Status Labs Image Management to a CNBC.com freelancer:
“…I would be asking you to include our clients in stories you’re working on (assuming there’s a natural fit) or pitch your editors on new stories that include discussion of our clients. We’re not looking for you to promote or shill for anything. Just include discussion of our clients in a natural, organic way.
“What we’re paying varies wildly depending on quality of the secured hit. We’ve paid up to a dollar per word for great placement. What payment structure would you be comfortable with?”
How about …. none?
Earlier JimRomenesko.com posts:
* PR man proposes writing story and putting reporter’s byline on it
* Journalists don’t want PR people telling them how to write their stories
Fort Worth Star-Telegram columnist Bud Kennedy tweets: “@UTArlington students are still taking lots of newspapers – too many, it seems.”
Actually, this sign was put up because of outsiders, I’m told. University of Texas at Arlington Department of Communication support specialist Ashley Bustillo tells me that the warning was put up because non-students would come into the building and take coupons from the Sunday newspapers. (The “news center” is near the front door.) There are no cameras watching the newspaper box, she says; it’s faculty and staff eyes doing the “surveillance.” Bustillo says the Sunday papers are generally gone – or may not have been delivered – when she gets to Communication building on Mondays, so she doesn’t know if the warning worked.
Rembering those who lost their lives on September 11, 2011. 40% OFF END OF SUMMER CLEARANCE… http://t.co/aAF3ENwtBr
— Intimacy Box (@intimacybox) September 11, 2014
Gawker editor-in-chief Max Read sent this memo to his staff this morning:
Please add to the below list of banned words and phrases (which you should revisit if you’ve forgotten!!) the following:
• Headlines that start with “Sorry,” “No,” “Yes,” or otherwise appear to be written as the first line of a commenter response. This is, maybe, the worst headline I’ve ever read in my life, and I want to make sure that nothing like it ever appears on Gawker.com.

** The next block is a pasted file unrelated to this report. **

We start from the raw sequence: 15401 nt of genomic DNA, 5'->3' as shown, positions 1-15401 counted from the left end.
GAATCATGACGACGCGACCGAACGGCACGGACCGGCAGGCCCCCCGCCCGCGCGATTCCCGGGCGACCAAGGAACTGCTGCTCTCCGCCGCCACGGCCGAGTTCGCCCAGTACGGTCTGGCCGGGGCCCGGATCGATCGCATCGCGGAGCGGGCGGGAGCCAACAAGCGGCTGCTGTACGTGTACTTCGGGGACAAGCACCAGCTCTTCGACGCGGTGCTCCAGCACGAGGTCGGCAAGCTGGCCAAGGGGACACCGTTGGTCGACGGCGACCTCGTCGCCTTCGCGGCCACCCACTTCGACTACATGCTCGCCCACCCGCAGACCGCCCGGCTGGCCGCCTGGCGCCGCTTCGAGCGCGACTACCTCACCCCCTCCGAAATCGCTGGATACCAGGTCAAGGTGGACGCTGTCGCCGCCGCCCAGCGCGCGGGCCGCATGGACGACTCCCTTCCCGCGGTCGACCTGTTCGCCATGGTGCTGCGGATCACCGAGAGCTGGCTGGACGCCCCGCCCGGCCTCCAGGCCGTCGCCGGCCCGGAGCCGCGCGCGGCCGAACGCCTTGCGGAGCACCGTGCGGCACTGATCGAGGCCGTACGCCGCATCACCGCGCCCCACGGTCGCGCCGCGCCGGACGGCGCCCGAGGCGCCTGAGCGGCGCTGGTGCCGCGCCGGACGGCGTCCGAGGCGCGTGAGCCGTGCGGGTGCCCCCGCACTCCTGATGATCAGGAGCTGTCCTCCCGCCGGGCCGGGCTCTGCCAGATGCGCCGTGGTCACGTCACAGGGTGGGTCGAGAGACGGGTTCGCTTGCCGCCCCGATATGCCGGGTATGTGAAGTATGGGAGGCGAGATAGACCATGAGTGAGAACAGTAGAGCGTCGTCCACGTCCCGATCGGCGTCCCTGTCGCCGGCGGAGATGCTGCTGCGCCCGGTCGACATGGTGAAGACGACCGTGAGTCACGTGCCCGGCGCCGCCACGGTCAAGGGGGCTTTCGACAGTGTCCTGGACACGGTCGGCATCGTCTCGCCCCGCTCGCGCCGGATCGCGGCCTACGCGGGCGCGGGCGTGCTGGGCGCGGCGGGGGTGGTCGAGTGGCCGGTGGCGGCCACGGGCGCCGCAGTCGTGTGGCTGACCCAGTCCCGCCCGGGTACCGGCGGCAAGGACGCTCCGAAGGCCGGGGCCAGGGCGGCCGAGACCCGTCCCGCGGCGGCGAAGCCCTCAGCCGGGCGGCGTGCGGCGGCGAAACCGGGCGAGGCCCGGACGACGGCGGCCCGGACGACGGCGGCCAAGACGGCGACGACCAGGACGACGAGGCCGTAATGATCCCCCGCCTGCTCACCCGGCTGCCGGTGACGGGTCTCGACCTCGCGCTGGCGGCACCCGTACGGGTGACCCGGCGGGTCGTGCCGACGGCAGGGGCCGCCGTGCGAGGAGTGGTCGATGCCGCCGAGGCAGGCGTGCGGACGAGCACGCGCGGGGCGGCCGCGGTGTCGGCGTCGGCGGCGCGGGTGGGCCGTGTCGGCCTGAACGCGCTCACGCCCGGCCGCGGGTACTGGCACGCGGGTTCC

These headlines are among the worst symptoms of a general digital-media problem: Headline writers and editors around the internet trying to write headlines that sound like what they think their Facebook or Twitter audiences will be fooled into clicking or sharing. Usually this takes the form of a terrifying social media uncanny valley: Headlines that sound like mutant, overwritten fake status updates; headlines that sound like lines of dialogue from Markov bots; headlines in conversation with invisible interlocutors; headlines that express opinions or reactions that no normal human would ever actually have. (I’m not quite ready to ban “Watch this…” or “Read the…” or “This is…” or “Here’s the…” headlines. But I’m close!)
Not only are the uncanny-valley headlines awkward and stilted and clearly ridiculous, they’re exactly what everyone else online is doing. Which is a good hint that we should go in the other direction: When you can’t tell a Gawker headline from a Slate headline from a Vox headline from a Buzzfeed headline from an Upworthy headline, there’s something wrong.
We should be always be careful that we’re not writing for social media only–even though it’s how many of us spend the majority of our time on the internet, it only represents about a third of our inbound traffic. Our shit is pretty good. We don’t need to pander to one (let’s admit it, particularly stupid) audience.
All this being said: Let’s also not revert to boring Times-y headlines. Be clear, be direct, be interesting, be loud, be funny, be smart. If you need help on headlines, don’t hesitate to come to me or another editor. If you need inspiration, Ken Layne-era Sploid had the best headlines of any site on the internet, ever.